The Texas Gulf Coast rice crop is pushing 97% planted with 95% emerged at this time, with a majority of the acres left to plant being organic. There have been a number of organic fields planted this past week, but most of the drills are sitting again waiting to see what the weekend rain chances deliver.
Warmer night time temperatures and a few hours of sunlight have the crop finally growing. There have been quite a few fields treated with herbicide, fertilized, and flooded since last week, and those fields are looking good. Following the weekend rain chances, I expect the remainder of the organic crop to be planted as soon as ground conditions are right.
The rice crop in Southeast Texas and Southwest Louisiana has improved since the weekend with about 25% of the crop going into permanent flood. The majority of remaining acres are being flushed with shots of ammonium sulfate to speed up tillering.
The area is about 98% planted and 95% emerged with only crawfish ponds remaining to be planted. Warm, dry temps are forecast over the next 10 days which should allow for optimum application conditions into next week.
With another good week of warm weather and sunshine, south Louisiana is 98% planted and 95% emerged. Over the past week, rice has greatly improved in appearance growing out of Newpath, Command, and/or cold weather side effects. With the large amount of acres going into permanent flood, applicators have fallen behind, thus delaying flooding. Over the past several weeks while visiting with our customers, we have really stressed the importance of applying 100 to 120 units of nitrogen preflood.
With warmer weather and a stretch of dry weather, planting in northeast Louisiana has really kicked into high gear this week. We estimate that 75% of the crop is in the ground. The earlier planted rice is up and growing, and looking good.
Mike Worthington, Nicky Miller, Craig Hamm, Matt Laird
The North Delta has finally gotten dry enough to make a very solid run on planting. This area has caught just about every rain that has moved through the Delta this spring leaving them lagging behind schedule. The warmer weather pattern this week has helped with emergence of the earlier planted rice, but some replanting was needed with cold, wet soils and bird damage in areas.
With that being said, some rain will be needed to soften up crusts that are forming and to help the fresher planted fields emerge or flushing will be needed. RFYT planting has now been finished in the Delta with two more trials going in earlier this week.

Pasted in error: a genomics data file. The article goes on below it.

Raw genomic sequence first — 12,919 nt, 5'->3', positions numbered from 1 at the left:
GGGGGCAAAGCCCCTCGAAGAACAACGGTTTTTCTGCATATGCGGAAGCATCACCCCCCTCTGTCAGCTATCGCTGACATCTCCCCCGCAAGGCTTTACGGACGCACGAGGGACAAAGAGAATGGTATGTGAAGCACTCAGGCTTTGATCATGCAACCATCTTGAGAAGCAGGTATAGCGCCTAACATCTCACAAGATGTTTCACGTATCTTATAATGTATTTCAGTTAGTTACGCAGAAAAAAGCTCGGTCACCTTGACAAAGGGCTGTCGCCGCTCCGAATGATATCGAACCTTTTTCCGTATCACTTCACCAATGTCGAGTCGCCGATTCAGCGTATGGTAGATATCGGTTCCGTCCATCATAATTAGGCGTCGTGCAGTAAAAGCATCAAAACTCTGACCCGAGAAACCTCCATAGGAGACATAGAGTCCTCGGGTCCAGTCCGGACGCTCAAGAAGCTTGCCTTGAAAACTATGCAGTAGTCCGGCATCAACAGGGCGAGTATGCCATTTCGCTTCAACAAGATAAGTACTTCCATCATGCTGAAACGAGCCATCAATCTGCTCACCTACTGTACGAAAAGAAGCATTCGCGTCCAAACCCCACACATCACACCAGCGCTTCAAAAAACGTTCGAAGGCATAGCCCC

With the warm, dry weather this week growers have made a huge push in finishing up planting this rice crop on the Grand Prairie and in South Arkansas. The earliest planted rice is slowly emerging and some is having to be replanted from the cold, wet weather we experienced. Some fields have taken more than 28 days to emerge.
Other than a few replants, the overall appearance of the crop is starting to look really nice. All of the RFYT’S across the Region have now been planted and a few of the earliest should be emerged by the first of next week. We would like to thank all of the cooperators for their help in working with us this year!
In Central Arkansas growers have made huge planting progress in a short period of time with the drier conditions. We estimate we are 75-80% planted across the area this week. Fields are drying fast with some crusting occurring in places. We could use a shower that is expected for the weekend.
We are making some visits to fields that were planted in late March through early April where stands are thin. It appears that most fields will be fine, however, there are the occasional ones that will need replanting. One major recommendation on thin stands is to not establish an early deep flood as this will limit plant tillering. The addition of DAP or Ammonia Sulfate sometimes helps with increased tillering as well.
If you have questions or are needing additional seed to complete this year’s planting season, give your local RiceTec representative a call. You can find your local DSM contact information on our website. Thank you for your business.
Jeff Branson, Matt Snow, Whitney Jones, Garrison Hardke, Rob Dixon, Kurt Johns
Northeast Arkansas & Missouri
We were able to get a few more days of hard planting in this week only to be slowed again by rain on Thursday. Rainfall amounts ranged from ¼ inch in the Southern parts of Region 1 to 2 inches on the Northern end. The rain was actually needed in some areas due to dry and crusting soils which was making emergence difficult.
We should see more and more rice emerging every day now and for the most part we are in pretty good shape across the region. The areas that received the most rainfall will be delayed for a few days before we can get another good run to finish up planting.
Hunter Jones, Nick Ragsdell, Whitney Blake